How to Use a Map and Compass – Never Get Lost Again


opsspec1991

Active member
How to Use a Map and Compass – Never Get Lost Again
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With today’s technology and with everyone having GPS at their Fingertips knowing basic map reading skills has become somewhat of a lost art. But what do you do when the grid is down and your GPS becomes an expensive useless brick weighing down your bug out bag?
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Knowing how to use a map with a compass is not only useful while you are out in the wilderness, but it could turn out to very useful in a bugging out situation or if you are trying to avoid certain “danger zones” if the S were to hit the fan.
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If you have a map, a baseplate compass and a pencil in your bug out bag (and know how to use them) and you can see two prominent land features you will never get lost again.
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We created a course that goes into much more detail at the Survivalist Prepper Academy as well as using mother nature to find direction and how this not only applies to a wilderness setting, but an urban shtf scenario also. Click here for more information.
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Navigation Webinar
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Before I get into how to triangulate your position on a map I want to go over a few of the basics of using a map with a baseplate compass so this all makes sense.
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Read More:
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How to Use a Map and Compass - Never Get Lost Again.
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My Thoughts:
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Just in case your GPS isn’t available anymore.
 

SR9

New member
I have never used a GPS. Yes I've gotten lost a few times. And on those times I've seen things I never would have thought of. Beautiful scenery , great buildings, and awesome countrysides. But to me I'll stay with the old Rand-McNally road map book.
Last week I had to go to a place upstate with a friend. When I got into his truck he had his phone on GPS for directions. It said it would 67 miles and take 1.5 hours. I said I knew where we were going and he said he would let me navigate. So I told him how to go and where to turn. We got there in an hour and 17 minutes. Who needs a GPS.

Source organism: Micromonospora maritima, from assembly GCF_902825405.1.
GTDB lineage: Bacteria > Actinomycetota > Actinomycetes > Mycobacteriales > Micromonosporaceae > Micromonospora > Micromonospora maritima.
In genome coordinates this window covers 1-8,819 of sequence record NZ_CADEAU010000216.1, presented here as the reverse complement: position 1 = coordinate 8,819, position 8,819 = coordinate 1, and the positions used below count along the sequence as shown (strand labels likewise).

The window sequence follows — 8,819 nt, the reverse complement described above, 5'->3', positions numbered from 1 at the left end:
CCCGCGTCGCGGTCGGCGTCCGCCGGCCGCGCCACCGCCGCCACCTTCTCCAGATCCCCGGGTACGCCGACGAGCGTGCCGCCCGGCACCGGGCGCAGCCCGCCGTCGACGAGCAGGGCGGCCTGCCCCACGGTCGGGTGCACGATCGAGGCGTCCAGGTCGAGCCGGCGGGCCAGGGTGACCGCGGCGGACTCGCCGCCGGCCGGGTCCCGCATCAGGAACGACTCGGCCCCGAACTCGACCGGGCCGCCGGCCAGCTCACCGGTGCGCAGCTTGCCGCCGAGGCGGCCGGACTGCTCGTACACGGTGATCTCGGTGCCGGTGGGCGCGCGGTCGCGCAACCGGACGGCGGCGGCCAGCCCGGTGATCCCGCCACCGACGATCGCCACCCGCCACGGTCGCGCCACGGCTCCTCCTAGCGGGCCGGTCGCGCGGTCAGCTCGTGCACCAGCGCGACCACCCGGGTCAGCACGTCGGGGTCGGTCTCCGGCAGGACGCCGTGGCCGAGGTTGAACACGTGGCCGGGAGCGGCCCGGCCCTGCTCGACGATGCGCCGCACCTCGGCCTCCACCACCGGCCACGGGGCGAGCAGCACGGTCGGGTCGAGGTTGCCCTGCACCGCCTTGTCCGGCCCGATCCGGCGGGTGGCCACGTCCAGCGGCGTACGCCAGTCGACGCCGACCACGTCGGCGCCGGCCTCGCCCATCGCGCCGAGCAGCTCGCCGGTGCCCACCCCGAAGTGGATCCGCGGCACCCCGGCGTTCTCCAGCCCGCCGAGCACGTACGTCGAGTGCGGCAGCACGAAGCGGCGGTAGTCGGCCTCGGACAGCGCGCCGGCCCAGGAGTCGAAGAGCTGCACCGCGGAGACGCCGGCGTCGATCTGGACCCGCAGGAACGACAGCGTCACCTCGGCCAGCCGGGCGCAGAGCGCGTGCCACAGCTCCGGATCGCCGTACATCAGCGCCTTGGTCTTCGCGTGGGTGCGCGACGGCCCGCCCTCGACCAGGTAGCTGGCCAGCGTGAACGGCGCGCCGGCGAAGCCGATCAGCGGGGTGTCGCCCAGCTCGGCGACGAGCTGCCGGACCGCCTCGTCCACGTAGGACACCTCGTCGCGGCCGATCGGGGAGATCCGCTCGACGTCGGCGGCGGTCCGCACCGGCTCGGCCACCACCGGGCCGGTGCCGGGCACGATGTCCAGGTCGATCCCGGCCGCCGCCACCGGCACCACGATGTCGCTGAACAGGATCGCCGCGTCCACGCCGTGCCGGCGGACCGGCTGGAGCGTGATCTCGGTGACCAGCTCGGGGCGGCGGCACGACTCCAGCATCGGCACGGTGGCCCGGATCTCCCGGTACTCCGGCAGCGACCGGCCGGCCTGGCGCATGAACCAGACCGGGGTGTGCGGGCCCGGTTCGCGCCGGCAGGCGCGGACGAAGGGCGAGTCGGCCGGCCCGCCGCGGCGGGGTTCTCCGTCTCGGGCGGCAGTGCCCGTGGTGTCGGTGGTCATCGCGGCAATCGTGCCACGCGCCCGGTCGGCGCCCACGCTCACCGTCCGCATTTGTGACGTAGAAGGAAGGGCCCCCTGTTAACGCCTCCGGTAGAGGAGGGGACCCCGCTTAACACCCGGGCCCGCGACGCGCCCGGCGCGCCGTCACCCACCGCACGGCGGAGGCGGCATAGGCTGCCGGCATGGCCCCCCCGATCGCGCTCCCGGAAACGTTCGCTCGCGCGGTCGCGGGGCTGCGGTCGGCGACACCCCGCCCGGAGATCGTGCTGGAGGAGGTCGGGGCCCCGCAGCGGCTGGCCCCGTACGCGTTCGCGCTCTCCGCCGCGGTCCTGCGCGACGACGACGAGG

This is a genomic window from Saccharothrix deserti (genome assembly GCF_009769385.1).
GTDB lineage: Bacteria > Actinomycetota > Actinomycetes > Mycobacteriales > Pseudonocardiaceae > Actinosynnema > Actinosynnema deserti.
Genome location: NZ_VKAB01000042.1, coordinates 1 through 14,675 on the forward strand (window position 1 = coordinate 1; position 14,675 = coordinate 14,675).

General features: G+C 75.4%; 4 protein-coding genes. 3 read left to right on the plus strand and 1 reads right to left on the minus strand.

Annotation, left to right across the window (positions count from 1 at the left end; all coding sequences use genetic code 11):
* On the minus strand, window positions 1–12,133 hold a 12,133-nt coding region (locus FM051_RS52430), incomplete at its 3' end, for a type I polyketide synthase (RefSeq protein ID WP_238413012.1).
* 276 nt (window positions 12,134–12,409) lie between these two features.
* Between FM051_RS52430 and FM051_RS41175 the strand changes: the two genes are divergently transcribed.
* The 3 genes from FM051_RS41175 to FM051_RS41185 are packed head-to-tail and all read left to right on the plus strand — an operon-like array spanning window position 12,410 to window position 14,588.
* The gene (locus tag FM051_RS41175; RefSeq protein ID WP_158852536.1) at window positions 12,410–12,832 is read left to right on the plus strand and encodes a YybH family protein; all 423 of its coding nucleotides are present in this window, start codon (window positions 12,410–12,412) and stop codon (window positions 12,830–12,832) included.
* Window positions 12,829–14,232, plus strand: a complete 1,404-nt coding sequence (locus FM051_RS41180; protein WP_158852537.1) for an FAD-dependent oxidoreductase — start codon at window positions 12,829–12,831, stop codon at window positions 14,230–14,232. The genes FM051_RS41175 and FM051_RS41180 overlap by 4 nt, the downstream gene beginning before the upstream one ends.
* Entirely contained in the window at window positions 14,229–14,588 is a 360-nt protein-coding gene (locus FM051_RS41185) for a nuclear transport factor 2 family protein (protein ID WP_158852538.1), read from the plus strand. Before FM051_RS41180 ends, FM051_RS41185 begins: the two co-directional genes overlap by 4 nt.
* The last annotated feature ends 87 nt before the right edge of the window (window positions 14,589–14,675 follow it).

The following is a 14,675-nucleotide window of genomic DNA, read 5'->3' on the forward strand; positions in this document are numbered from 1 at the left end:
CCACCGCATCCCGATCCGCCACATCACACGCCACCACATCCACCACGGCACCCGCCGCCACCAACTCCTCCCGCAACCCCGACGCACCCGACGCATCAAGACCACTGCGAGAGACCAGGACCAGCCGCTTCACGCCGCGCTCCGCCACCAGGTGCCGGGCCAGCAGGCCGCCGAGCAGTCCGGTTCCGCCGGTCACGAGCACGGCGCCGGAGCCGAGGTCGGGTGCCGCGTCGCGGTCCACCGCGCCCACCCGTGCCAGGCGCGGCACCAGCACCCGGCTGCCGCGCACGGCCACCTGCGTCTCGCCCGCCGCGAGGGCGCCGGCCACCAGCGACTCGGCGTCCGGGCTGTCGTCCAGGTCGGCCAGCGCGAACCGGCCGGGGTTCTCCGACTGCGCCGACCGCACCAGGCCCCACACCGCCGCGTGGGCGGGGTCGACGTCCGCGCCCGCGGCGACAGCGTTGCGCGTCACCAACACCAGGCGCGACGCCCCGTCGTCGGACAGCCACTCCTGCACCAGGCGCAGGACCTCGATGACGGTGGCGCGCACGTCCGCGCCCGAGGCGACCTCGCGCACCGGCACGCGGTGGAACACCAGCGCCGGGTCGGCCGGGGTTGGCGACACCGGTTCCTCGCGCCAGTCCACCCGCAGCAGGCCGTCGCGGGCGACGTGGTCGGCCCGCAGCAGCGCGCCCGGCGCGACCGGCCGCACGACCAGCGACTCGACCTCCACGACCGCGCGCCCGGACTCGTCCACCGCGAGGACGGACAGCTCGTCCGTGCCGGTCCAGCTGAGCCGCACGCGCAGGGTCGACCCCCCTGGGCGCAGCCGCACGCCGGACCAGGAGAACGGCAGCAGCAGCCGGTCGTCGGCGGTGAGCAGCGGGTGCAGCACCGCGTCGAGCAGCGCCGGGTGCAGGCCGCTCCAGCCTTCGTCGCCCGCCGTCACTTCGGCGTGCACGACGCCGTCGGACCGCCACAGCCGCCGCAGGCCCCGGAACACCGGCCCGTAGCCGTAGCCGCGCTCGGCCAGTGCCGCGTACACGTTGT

XD40scinNC

New member
I have never used a GPS. Yes I've gotten lost a few times. And on those times I've seen things I never would have thought of. Beautiful scenery , great buildings, and awesome countrysides. But to me I'll stay with the old Rand-McNally road map book.
Last week I had to go to a place upstate with a friend. When I got into his truck he had his phone on GPS for directions. It said it would 67 miles and take 1.5 hours. I said I knew where we were going and he said he would let me navigate. So I told him how to go and where to turn. We got there in an hour and 17 minutes. Who needs a GPS.

Typing on some modern technology and connected to the internet with untold amounts of knowledge at hand, and bad mouthing another modern technology.
 

bofh

Banned
LOL. The OP talks about navigation using a compass instead of a GPS device in conjunction with a topographical map, and not road maps. This is for any type of land navigation, such as for hiking. Your old Rand-McNally road map book is pretty useless if you get lost on a hiking trail.

We regularly do have people getting lost for a few days in the Great Smoky Mountain National Park, because they "knew where they were going". They simply got lost on a hiking trail and have no map, no good compass, and no basic navigation skills.

As for a proper GPS device, it can be a useful tool. It also can be pretty useless for those that have no clue about maps and navigation.
 

G50AE

Active member
An analog watch set the the correct time can show you which direction is north if you can see the sun. The reverse is also true, if you know which direction is north, you can tell the aproximate time of day by the direction and length of your shadow.
 

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